Afterthoughts: Making the most of our inexperience

It all started on a Monday. Well, Sunday evening to be exact. We had just been dismissed from the third day of the Grant Magazine Summer Academy, and had been assigned an article topic that we would pursue the rest of the week with a partner. Despite the slightly intimidating prospect of working with an unfamiliar face, the assignment itself seemed doable and we were looking forward to the week that lay ahead.

But on the last afternoon before the assignment was to be turned in, we sat on a park bench in Grant Park with nothing. Everything we had tried to do over the course of the week had all just become one big dead end. But somehow, it didn’t feel that bad.

Failure is hard, but sometimes it’s something that has to happen. That’s not to say that we necessarily failed this week, but we faced obstacles and came out with the ability to overcome them. Journalism is difficult, something that we both knew coming in, and it takes a great deal of practice and mistakes before wrapping your head around it. We took our first step toward that this week.

But before we can look forward, we have to reflect back on the events of the past week. Specifically, the moment when we first realized the week may not go as smoothly as we had anticipated. From day one, both of us had been under the impression that once we got our interviews done, the rest of the assignment would flow nicely. With this prospect in mind, we had high hopes as we first explored the Trackers website. These hopes deflated a bit as we discovered that the next summer camp hosted by the Trackers would not be in session at Grant until the week after our story was due.

We left voicemails and emails, but neither was answered for several days. When we got in contact with Grant’s Trackers staff, we found out that none of them actually had permission to be interviewed unless it was cleared by the head administrator. We were given that number, too, but got a voicemail. We decided that our best remaining option was to take the bus out to the headquarters in Milwaukie.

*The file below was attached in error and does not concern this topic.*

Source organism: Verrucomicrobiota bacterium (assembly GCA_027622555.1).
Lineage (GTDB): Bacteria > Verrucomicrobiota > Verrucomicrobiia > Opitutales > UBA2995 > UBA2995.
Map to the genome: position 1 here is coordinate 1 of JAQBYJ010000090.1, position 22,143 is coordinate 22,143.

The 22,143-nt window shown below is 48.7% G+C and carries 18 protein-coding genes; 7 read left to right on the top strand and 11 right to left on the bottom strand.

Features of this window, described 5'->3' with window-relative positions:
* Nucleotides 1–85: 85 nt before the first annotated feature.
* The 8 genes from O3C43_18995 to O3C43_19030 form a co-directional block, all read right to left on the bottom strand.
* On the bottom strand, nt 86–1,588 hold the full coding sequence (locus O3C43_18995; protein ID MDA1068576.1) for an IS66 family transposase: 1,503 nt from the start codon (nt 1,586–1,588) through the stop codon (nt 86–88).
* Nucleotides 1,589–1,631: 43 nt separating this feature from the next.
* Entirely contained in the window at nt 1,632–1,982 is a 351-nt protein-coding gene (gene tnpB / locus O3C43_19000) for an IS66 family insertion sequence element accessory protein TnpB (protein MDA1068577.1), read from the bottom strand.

When we arrived 42 minutes later, we got to the door and found out it was locked. Eventually, someone saw us outside and let us in, but after talking to the founder, we realized that the soonest we could interview him would be too late.

It’s safe to say that it was a difficult week, but if anything, we came out of it with persistence. We didn’t live up to our expectations, but that’s not necessarily something that was in our control. We reminded ourselves that we tried as hard as we could, and that’s really all we can try to do. In all honesty, it was a bit like a roller coaster ride (admittedly not one we’d like to go on again) but complete with unexpected twists and turns that can put your stomach in a knot yet leave you feeling satisfied and rounded at the end of the ride. We hope, ultimately, that we can use the insight that we gained from this experience to continue to grow and better ourselves as people, as well as journalists. The bottom line, we feel, is this: journalism may not always be easy, but the challenge is going to be worth it in the end. From now on, we know that there is nothing we can do but improve.

Grant Magazine
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The Grant Magazine is a hybrid publication, comprised of a 36 page monthly news magazine and this website. It is put out and run by a small staff of students from Grant High School in Portland, Oregon.

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